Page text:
Calls to the EU to "Grey List" Switzerland after "Credit Suisse Papers" revelations

In the wake of the "Credit Suisse Papers" revelations, Europe's largest political bloc, the EPP, today raised the prospect of Switzerland being added to the FATF's "Grey List."



The European People's Party (EPP) in Brussels demanded that the European Commission review its relationship with Switzerland and consider adding the financial center to a blacklist of countries with a high risk of financial crime this afternoon (Monday). The Commission would then press the FATF to take 'Grey List' action.


For any country on the "Grey List," the stakes are high. According to a recent IMF report, the economic cost is a 7-8 percent reduction in capital inflows.


In the meantime, Finma, Switzerland's financial regulator, said it was "in contact" with Credit Suisse regarding the investigation.



Political pressure was also mounting in Switzerland to repeal the country's long-standing strict secrecy laws – the so-called Section 47 Regulations – which provide a high level of protection for bank account holders' privacy.


The EPP group, which represents the majority of Europe's centre-right parties, has come out strongly in favor of action against Switzerland.


"When Swiss banks fail to apply international anti-money-laundering standards properly, Switzerland itself becomes a high-risk jurisdiction," said Markus Ferber MEP, Spokesman for the EPP Group in the Economic and Monetary Affairs Committee. This is a reference to the "Grey List" of the Financial Action Task Force, to which Malta was added last year.


The investigation into the "Credit Suisse Papers" today revealed clients of the Swiss bank who were involved in torture, drug trafficking, money laundering, corruption, and other serious crimes.


"When the list of high-risk third countries in the area of money laundering is up for revision the next time, the European Commission needs to consider adding Switzerland to that list," Ferber said.


In this context, European countries may be able to persuade the Financial Action Task Force to add the Alpine financial center to its 'Grey List,' with the help of allies. It's difficult to say how much appetite there is for such action. It is well known that a country under evaluation can be forced onto the "Grey List" by as few as four countries.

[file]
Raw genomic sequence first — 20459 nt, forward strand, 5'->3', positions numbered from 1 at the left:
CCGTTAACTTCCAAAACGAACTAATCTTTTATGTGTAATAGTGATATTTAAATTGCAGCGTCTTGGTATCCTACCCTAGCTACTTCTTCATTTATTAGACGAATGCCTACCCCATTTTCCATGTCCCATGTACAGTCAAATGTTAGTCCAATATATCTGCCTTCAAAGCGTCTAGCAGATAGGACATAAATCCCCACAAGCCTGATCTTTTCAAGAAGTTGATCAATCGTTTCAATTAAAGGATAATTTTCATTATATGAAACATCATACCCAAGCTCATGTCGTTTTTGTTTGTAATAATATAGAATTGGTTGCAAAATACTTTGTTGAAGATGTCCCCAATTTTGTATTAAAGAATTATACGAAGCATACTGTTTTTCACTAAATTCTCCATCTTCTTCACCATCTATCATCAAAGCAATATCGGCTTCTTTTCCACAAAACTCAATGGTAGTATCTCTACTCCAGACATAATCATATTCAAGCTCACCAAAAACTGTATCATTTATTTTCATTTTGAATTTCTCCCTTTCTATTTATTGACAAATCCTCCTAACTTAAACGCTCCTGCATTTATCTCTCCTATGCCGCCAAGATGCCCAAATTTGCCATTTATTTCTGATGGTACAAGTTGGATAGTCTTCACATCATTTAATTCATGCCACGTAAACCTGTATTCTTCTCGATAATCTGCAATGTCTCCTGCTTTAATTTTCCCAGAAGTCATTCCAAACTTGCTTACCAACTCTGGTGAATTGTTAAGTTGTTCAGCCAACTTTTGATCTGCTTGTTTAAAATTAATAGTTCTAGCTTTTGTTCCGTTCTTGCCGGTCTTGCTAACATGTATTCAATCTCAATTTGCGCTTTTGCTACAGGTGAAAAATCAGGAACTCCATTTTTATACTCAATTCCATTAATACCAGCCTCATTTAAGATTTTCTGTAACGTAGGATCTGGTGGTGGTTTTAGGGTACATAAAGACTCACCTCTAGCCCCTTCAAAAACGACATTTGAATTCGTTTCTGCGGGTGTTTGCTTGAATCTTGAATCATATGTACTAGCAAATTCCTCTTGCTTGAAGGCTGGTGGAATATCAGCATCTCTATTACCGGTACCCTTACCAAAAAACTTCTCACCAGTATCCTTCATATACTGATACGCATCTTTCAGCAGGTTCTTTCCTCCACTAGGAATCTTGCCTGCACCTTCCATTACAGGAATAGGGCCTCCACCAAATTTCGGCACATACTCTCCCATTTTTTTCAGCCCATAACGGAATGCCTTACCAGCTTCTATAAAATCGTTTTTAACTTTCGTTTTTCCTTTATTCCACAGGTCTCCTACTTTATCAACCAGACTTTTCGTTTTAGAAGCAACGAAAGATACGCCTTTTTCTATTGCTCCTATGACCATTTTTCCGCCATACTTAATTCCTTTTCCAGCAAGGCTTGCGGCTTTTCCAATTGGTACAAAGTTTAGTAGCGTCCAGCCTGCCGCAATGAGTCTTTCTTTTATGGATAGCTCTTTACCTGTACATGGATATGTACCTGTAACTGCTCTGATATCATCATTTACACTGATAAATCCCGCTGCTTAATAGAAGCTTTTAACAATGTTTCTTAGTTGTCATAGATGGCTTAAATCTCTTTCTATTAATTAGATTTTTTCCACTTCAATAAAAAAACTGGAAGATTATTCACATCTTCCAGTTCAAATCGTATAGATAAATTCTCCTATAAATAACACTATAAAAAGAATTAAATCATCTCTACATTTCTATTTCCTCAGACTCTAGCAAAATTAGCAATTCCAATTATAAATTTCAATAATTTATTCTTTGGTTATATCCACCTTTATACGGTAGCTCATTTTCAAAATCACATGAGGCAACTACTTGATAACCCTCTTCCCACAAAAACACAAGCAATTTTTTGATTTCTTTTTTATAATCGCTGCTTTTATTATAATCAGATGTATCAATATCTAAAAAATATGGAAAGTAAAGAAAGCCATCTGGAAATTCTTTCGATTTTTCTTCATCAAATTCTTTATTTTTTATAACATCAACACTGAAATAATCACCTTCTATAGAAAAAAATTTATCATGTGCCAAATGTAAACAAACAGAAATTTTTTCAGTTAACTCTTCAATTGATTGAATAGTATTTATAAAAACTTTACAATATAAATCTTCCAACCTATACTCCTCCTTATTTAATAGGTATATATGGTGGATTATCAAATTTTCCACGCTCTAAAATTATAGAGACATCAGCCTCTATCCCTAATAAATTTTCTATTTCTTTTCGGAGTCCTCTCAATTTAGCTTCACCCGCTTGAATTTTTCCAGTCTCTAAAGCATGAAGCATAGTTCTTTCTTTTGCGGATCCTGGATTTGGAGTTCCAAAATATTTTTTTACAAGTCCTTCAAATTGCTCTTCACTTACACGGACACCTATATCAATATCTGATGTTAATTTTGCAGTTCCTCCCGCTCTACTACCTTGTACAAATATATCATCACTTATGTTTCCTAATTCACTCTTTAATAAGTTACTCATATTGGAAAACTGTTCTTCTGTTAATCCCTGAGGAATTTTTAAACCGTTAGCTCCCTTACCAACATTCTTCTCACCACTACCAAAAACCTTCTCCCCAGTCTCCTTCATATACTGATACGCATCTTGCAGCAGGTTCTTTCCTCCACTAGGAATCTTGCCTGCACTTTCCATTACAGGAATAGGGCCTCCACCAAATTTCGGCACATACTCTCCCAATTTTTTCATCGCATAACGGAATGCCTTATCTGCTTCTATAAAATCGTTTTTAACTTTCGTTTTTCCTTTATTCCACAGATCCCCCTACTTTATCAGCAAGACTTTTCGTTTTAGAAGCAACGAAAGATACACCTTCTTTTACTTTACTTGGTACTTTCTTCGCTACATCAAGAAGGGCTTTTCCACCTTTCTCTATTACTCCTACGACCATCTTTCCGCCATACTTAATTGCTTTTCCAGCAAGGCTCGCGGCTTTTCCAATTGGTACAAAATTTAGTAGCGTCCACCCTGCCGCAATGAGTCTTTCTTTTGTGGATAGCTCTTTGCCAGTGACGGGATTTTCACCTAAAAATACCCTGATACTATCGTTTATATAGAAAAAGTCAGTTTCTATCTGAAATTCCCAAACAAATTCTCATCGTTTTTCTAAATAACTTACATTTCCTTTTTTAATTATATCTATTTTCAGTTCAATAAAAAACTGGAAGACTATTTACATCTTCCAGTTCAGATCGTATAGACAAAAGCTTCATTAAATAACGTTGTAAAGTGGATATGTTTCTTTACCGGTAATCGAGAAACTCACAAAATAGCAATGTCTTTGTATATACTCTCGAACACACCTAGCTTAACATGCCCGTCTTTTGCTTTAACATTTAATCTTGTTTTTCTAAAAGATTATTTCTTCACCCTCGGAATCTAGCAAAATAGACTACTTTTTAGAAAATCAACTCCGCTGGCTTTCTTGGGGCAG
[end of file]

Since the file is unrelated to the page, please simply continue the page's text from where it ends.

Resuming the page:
Malta is the only EU country on the FATF's "Grey List," and Turkey was added to it last year, joining rogue nations such as Iran, Myanmar, Syria, and North Korea, which all face increased due diligence.

"Bank privacy laws must not become a pretext to facilitate money laundering and tax evasion," Ferber said. "The “Swiss Secrets” findings point to massive shortcomings of Swiss Banks when it comes to the prevention of money laundering. Apparently, Credit Suisse has a policy of looking the other way instead of asking difficult questions "


"European and Swiss banks have close ties, anti-money laundering deficiencies in the Swiss banking sector therefore also pose a problem for the European financial sector. When Swiss Banks fail to apply international anti-money laundering standards properly, Switzerland itself becomes a high-risk jurisdiction."


"When the list of high-risk third countries in the area of money laundering is up for the revision the next time, the European Commission needs to consider adding Switzerland to that list," he said.


Credit Suisse had "already lost a lot of its reputation," according to Daniel Thelesklaf, former head of Switzerland's anti-money laundering agency.


He warned, "This can become another crack in the wall. Unless Credit Suisse undergoes a massive change of culture, it will lose the trust of its remaining clients soon. "


Following revelations in the media, led by Munich-based Süddeutsche Zeitung, about widespread Credit Suisse due diligence failures, the EPP floated the idea of grey listing today.


“Bank privacy laws must not become a pretext to facilitate money laundering and tax evasion", a ccording to Ferber, "The Suisse secrets findings point to massive shortcomings of Swiss banks when it comes to the prevention of money laundering. Apparently, Credit Suisse has a policy of looking the other way instead of asking difficult questions. "


Anti-money laundering flaws in Switzerland's banking industry "also pose a problem for the European financial sector" according to ties between EU and Swiss banks.


In the meantime, the Swiss government has declined to comment on the EPP statement, claiming that the country complies with international standards.


The revelations have also sparked a backlash in Geneva and Zurich.


"Maybe the rules are not set perfectly" said Swiss politician Andrea Caroni, who advocated for expanding article 47, the secrecy regulations.


The Swiss Social Democratic Party's Samira Marti stated that they would propose amending article 47's "censorship." The Green Liberals stated that they would support Marti's decision.


The Green Party of Switzerland has introduced a bill to reform Article 47 immediately. In a statement, the party said, "The Suisse secrets show once again that Swiss banks continue to do business with dictators, autocrats and criminals." "With a proposal submitted today, the Greens are now campaigning for an immediate revision of the Banking Act."


The timing of the leak, according to one Swiss commentator, is "catastrophic" for Credit Suisse, which was hit by a series of rolling scandals last year that dragged down its stock price.


The bank's latest controversy, according to Samuel Gerber, deputy editor of the Swiss financial publication Finews, could jeopardize an international review of Switzerland's anti-money-laundering measures scheduled for later this year.

By fLEXI tEAM